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March Poster


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March meeting notes

Subject: Spring Forward - Daylight Savings

Message: Your body works to constantly coordinate it's "biologic clock" with the outside world. When the time changes, you are suddenly "out of sync" with the world. Here are a few tips to help re-synchronize your biologic clock as we approach the start of Daylight Savings Time:

See the light - try to get exposure to early morning natural light soon after awakening. Light is the most important signal to your brain that it is time to be alert and start your day. Early morning light exposure, particularly during this next week, will speed your adaptation to the new time.

Beginning today, try to go to sleep 15-30 min earlier and wake up 15-30 min earlier in the morning. This will allow you to more gradually adjust to the new time.

Shift meal times toward the new time schedule. For example, if you normally eat dinner at 6 pm, consider shifting diner time on Thursday, Friday and Saturday to 5:30. That way, once the time has switched you will only be 30 minutes off your usual schedule instead of one hour. Meal times are another important clue the body uses to "set" the biologic clock.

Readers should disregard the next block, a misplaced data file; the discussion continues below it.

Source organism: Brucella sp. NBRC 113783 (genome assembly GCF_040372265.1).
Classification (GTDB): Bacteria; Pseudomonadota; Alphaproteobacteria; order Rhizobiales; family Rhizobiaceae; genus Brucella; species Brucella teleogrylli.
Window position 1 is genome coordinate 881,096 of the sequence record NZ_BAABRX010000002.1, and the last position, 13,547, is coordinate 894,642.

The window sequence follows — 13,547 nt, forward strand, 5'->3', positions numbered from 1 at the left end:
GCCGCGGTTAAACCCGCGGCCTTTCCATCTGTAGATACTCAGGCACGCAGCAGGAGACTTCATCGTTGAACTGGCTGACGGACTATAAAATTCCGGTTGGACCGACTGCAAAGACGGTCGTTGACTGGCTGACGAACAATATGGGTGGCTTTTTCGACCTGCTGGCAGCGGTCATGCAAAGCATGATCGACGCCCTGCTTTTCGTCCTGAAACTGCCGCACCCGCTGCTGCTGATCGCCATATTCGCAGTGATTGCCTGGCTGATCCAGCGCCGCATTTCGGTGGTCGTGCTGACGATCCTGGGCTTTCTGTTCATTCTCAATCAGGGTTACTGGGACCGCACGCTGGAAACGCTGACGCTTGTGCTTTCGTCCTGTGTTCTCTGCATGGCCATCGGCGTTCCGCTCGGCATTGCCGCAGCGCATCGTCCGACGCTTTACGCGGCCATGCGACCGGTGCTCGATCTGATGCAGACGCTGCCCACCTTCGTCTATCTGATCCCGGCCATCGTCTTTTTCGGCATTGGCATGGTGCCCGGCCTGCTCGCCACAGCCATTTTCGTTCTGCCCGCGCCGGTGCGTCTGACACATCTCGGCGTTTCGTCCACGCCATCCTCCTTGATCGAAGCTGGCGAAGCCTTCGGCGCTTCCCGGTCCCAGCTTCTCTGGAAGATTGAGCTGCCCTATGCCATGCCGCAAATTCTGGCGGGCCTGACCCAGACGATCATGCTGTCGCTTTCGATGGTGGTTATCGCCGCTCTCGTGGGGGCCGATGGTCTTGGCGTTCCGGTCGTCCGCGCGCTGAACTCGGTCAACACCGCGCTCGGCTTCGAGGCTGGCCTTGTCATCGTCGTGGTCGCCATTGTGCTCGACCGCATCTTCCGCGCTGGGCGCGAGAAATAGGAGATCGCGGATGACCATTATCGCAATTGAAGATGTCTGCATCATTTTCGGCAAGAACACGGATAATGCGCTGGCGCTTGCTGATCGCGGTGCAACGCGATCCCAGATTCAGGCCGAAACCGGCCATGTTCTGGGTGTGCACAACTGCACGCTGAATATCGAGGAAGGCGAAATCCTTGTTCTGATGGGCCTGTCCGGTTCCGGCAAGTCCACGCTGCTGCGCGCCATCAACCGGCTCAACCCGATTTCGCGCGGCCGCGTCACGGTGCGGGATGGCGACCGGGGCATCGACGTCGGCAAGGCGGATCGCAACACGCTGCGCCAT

Try to avoid alcohol and caffeine as much as possible during this adaptation period. Both alcohol and caffeine interrupt sleep and further sleep deprive you at a time when you are already losing an hour of valuable sleep.

Drive carefully. Traffic accidents go up around daylight savings time as people deal with the lack of sleep!

Call To Action: Complete ProjectZ challenges for better sleep health

Subject: Caffeine & Sleep

Message: Did you know that it can take up to 15 minutes for caffeine, a stimulant drug, to enter the bloodstream and six hours later approximately half of it is still in your system?

Furthermore, caffeine in the form of drinks or food can interrupt your sleep cycle by making it difficult for you to fall asleep or stay asleep. Therefore, you should plan your caffeine consumption accordingly around your bedtime. Caffeine can’t replace your body’s need for sleep, but it can temporarily make you feel more alert because caffeine blocks sleep-inducing chemicals in your brain. Caffeine can also increase adrenaline production.

Things like coffee, caffeinated teas, sodas, energy drinks, and chocolate are stimulants and should certainly be avoided for at least the 4 hours leading up to bedtime. If you are having a particularly hard time falling asleep most nights, your caffeine consumption should end by lunchtime. 

Call To Action: Complete ProjectZ challenges for better sleep health